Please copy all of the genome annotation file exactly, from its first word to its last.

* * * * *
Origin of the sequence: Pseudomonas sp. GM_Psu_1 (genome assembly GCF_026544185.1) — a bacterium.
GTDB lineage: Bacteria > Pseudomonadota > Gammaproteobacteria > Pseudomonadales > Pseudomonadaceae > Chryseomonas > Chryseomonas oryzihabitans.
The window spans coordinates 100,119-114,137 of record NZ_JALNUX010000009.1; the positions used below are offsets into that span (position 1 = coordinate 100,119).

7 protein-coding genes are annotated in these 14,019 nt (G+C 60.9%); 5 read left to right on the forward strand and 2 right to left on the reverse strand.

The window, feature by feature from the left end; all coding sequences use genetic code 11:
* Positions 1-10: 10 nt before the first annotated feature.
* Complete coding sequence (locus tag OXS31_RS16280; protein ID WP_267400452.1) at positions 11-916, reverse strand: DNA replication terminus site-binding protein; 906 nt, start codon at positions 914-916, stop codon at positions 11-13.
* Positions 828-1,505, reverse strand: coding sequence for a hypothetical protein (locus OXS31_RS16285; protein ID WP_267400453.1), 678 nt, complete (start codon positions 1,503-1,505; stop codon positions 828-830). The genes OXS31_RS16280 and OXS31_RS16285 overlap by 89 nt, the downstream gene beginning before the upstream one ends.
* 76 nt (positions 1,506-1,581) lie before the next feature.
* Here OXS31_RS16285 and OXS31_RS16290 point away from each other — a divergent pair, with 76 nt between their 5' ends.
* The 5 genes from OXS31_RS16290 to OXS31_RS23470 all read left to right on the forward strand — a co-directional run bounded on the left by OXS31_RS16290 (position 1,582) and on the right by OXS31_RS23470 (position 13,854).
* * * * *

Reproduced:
Origin of the sequence: Pseudomonas sp. GM_Psu_1 (genome assembly GCF_026544185.1) — a bacterium.
GTDB lineage: Bacteria > Pseudomonadota > Gammaproteobacteria > Pseudomonadales > Pseudomonadaceae > Chryseomonas > Chryseomonas oryzihabitans.
The window spans coordinates 100,119-114,137 of record NZ_JALNUX010000009.1; the positions used below are offsets into that span (position 1 = coordinate 100,119).

7 protein-coding genes are annotated in these 14,019 nt (G+C 60.9%); 5 read left to right on the forward strand and 2 right to left on the reverse strand.

The window, feature by feature from the left end; all coding sequences use genetic code 11:
* Positions 1-10: 10 nt before the first annotated feature.
* Complete coding sequence (locus tag OXS31_RS16280; protein ID WP_267400452.1) at positions 11-916, reverse strand: DNA replication terminus site-binding protein; 906 nt, start codon at positions 914-916, stop codon at positions 11-13.
* Positions 828-1,505, reverse strand: coding sequence for a hypothetical protein (locus OXS31_RS16285; protein ID WP_267400453.1), 678 nt, complete (start codon positions 1,503-1,505; stop codon positions 828-830). The genes OXS31_RS16280 and OXS31_RS16285 overlap by 89 nt, the downstream gene beginning before the upstream one ends.
* 76 nt (positions 1,506-1,581) lie before the next feature.
* Here OXS31_RS16285 and OXS31_RS16290 point away from each other — a divergent pair, with 76 nt between their 5' ends.
* The 5 genes from OXS31_RS16290 to OXS31_RS23470 all read left to right on the forward strand — a co-directional run bounded on the left by OXS31_RS16290 (position 1,582) and on the right by OXS31_RS23470 (position 13,854).